What you need to know: FEMA inspections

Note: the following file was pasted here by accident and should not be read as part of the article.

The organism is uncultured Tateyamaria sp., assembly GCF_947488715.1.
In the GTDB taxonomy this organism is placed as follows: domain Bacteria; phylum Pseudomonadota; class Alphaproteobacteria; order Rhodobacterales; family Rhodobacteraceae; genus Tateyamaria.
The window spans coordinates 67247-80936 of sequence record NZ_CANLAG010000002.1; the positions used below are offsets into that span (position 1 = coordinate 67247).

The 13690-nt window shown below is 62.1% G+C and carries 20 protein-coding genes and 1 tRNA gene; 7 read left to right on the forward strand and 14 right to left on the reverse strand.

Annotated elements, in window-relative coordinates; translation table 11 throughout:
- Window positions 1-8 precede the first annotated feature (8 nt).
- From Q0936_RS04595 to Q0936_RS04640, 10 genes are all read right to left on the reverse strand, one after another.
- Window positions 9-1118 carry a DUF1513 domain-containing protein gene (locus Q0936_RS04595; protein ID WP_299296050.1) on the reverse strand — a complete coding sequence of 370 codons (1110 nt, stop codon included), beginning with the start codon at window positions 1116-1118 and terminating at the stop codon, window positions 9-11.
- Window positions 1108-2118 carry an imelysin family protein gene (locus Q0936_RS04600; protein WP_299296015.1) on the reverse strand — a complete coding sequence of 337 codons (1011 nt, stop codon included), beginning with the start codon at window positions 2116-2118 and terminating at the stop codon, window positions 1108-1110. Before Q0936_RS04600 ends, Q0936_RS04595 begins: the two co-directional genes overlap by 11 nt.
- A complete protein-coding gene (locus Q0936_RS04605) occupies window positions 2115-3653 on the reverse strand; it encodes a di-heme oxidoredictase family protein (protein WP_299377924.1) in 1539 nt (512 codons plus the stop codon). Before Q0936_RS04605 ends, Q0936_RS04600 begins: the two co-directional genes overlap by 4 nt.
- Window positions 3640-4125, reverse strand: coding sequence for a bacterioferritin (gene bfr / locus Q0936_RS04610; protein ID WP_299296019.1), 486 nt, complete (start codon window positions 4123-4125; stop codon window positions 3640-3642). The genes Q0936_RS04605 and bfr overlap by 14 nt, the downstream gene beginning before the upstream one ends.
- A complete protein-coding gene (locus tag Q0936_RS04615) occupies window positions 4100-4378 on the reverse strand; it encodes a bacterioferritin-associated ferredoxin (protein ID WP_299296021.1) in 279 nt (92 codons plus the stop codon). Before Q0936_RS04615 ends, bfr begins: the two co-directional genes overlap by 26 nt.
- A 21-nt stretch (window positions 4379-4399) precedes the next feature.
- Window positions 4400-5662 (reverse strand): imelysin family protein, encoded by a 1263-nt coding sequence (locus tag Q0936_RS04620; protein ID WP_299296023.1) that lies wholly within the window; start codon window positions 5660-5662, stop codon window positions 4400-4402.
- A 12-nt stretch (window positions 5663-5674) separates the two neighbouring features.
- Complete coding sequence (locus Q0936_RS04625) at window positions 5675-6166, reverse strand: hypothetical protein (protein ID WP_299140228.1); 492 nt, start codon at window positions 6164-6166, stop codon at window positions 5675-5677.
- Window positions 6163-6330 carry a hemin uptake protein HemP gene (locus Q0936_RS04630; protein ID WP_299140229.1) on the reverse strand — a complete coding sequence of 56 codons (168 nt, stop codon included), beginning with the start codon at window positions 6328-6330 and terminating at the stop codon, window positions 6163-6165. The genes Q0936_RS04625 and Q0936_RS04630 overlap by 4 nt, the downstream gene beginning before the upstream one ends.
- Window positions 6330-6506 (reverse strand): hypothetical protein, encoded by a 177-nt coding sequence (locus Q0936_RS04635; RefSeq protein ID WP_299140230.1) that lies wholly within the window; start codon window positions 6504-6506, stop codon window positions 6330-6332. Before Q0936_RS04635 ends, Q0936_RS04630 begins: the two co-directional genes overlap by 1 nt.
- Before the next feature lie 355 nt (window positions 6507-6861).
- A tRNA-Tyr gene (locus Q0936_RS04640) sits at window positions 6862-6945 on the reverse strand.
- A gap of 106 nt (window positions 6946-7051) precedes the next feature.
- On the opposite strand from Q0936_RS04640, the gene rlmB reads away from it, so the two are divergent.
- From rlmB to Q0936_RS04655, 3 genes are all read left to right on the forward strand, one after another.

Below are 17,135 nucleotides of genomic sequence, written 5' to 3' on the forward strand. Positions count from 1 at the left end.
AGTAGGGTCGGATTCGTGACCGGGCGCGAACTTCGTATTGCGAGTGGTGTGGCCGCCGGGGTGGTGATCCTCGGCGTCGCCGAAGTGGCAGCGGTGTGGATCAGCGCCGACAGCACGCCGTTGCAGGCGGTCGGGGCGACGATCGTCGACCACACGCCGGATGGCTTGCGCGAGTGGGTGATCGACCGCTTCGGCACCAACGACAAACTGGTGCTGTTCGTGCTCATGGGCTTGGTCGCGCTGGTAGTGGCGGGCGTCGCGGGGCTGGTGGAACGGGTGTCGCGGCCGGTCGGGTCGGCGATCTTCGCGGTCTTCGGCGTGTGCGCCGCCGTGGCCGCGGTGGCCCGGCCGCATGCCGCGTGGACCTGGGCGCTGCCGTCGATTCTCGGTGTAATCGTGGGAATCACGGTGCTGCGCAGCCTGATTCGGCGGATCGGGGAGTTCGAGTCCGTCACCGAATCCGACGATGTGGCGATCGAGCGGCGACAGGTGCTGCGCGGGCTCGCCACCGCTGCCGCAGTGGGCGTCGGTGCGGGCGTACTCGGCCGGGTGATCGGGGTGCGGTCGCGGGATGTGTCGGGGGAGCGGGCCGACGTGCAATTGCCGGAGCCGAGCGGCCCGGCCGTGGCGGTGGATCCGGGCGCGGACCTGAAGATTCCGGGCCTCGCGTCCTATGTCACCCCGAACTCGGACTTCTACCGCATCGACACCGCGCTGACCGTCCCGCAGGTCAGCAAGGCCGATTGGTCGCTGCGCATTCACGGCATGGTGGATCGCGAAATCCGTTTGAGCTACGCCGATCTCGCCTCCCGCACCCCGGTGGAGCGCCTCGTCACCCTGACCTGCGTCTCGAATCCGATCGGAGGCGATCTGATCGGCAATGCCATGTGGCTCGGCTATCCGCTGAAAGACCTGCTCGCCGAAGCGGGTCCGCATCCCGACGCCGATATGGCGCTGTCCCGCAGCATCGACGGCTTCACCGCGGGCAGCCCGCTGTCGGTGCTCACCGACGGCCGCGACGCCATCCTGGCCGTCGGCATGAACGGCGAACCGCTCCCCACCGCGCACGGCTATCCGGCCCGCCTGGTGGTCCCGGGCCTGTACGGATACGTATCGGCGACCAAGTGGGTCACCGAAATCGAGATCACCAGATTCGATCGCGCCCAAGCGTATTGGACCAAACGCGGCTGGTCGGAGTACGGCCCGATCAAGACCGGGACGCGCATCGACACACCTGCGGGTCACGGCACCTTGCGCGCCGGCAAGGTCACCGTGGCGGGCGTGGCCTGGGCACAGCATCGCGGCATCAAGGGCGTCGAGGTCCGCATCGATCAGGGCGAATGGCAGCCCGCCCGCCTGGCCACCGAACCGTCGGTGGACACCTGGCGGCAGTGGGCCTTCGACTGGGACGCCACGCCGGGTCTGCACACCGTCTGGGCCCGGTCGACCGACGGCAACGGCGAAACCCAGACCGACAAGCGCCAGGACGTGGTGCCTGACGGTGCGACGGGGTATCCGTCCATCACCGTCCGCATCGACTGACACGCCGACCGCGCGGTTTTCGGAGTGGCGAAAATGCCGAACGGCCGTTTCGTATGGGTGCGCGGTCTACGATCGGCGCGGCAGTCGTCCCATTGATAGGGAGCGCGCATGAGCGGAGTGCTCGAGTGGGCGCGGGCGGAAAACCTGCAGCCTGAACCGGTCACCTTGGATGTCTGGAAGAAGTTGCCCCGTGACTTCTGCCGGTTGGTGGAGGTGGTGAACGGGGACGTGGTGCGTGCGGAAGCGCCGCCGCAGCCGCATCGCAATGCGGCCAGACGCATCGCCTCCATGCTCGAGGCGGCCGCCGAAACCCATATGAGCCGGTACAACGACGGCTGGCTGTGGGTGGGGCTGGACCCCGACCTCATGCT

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By Veronica Roberts Special to the Express A FEMA home inspection is a part of the process for verifying damage and loss for applicants following a wildfire. Keep in mind the following information so you know what to expect: Setting up the Inspection • Typically, after you register for FEMA assistance, you will be contacted by a FEMA inspector. Their phone number may be from out of state, or show up on your caller ID as unavailable, so be sure to answer the phone. • If you need reasonable accommodation or language translation service during a FEMA home inspection, call FEMA toll – free at 800-621-3362. For TTY call 800-462-7585. • The inspector will already have the application number assigned to you at registration. They will not ask for any personal identifiable information by phone. • When the FEMA inspector calls, write down: o The inspector’s name. o Date of call. o Date and time of appointment. o Inspector’s telephone number. • The inspector will try three times on different days and different times of the day. If you cannot be reached by phone, a letter will be sent to the address provided at the time of registration. • If you are contacted by a home inspector but no one in your household applied for FEMA disaster assistance, you should request to withdraw the application. The Inspection • When the inspector arrives, ask for official identification. FEMA shirts, hats and jackets do not make them official. • The inspector badge is government property and it is unlawful to duplicate. Do not attempt to photograph the badge. If an inspector refuses to show identification, request they leave and return with it. • The inspector will have the application number assigned to you at registration. You may ask the inspector to give it to you. • Through advances in imaging technology, the FEMA inspector may already know the level of damages to your home and therefore not require a site inspection and or need to meet in person. In these instances, the inspector will confirm the information provided at the time of registration recording disaster caused personal losses through a telephone interview. When the inspector is unaware of damages to your residence, a site inspection will be necessary. • When a FEMA inspector comes to your damaged home, he or she will verify your name, damaged home address, current mailing address and phone numbers. FEMA inspectors will not ask for your registration number, since they already have it. • Inspectors may ask to see documentation to verify the following information: o The damaged home is your primary residence. o You are the owner of the home (not applicable to renters). o You/your household occupied the home at the time of the disaster. o The number of bedrooms occupied at the time of the disaster. o Your household composition, or the people living in your home. o The time when damage occurred to your home. o Insurance coverage on your home. • The inspector will assess and verify damage caused by the disaster. There is never an inspection fee. Generally, the inspection lasts about 30 minutes. • The inspector does not determine eligibility or the amount of financial assistance you may be eligible to receive. • Remember: FEMA never charges a fee for an inspection. The inspector will never ask for bank information. • After your home inspection has taken place, a record of the disaster-caused damages is given to FEMA. From that record your eligibility for disaster assistance will be determined. • If you qualify for a grant, within seven to 10 days after your application, FEMA will send you: o A check by mail or a direct deposit into your checking or savings account. o A letter describing how you are to use the money. • There are multiple categories of assistance, so it is possible to qualify for more than one. Your determination letter will specify the category of assistance. Be sure to use the money as explained in the letter and keep records and receipts for at least three years, showing how you used the funds for disaster recovery. • If you do not qualify for a grant, FEMA will send you a determination letter. You may always appeal the decision. • If you suspect an inspector isn’t who they say they are, tell them to leave immediately and call local law enforcement. FEMA and Cal OES have been providing essential emergency support to affected communities since the Emergency Declaration on July 28, 2018. For more information,  visit fema.gov/disaster/4382 and WildfireRecovery.org and follow twitter.com/femaregion9, Cal OES twitter.com/Cal_OES.]]>

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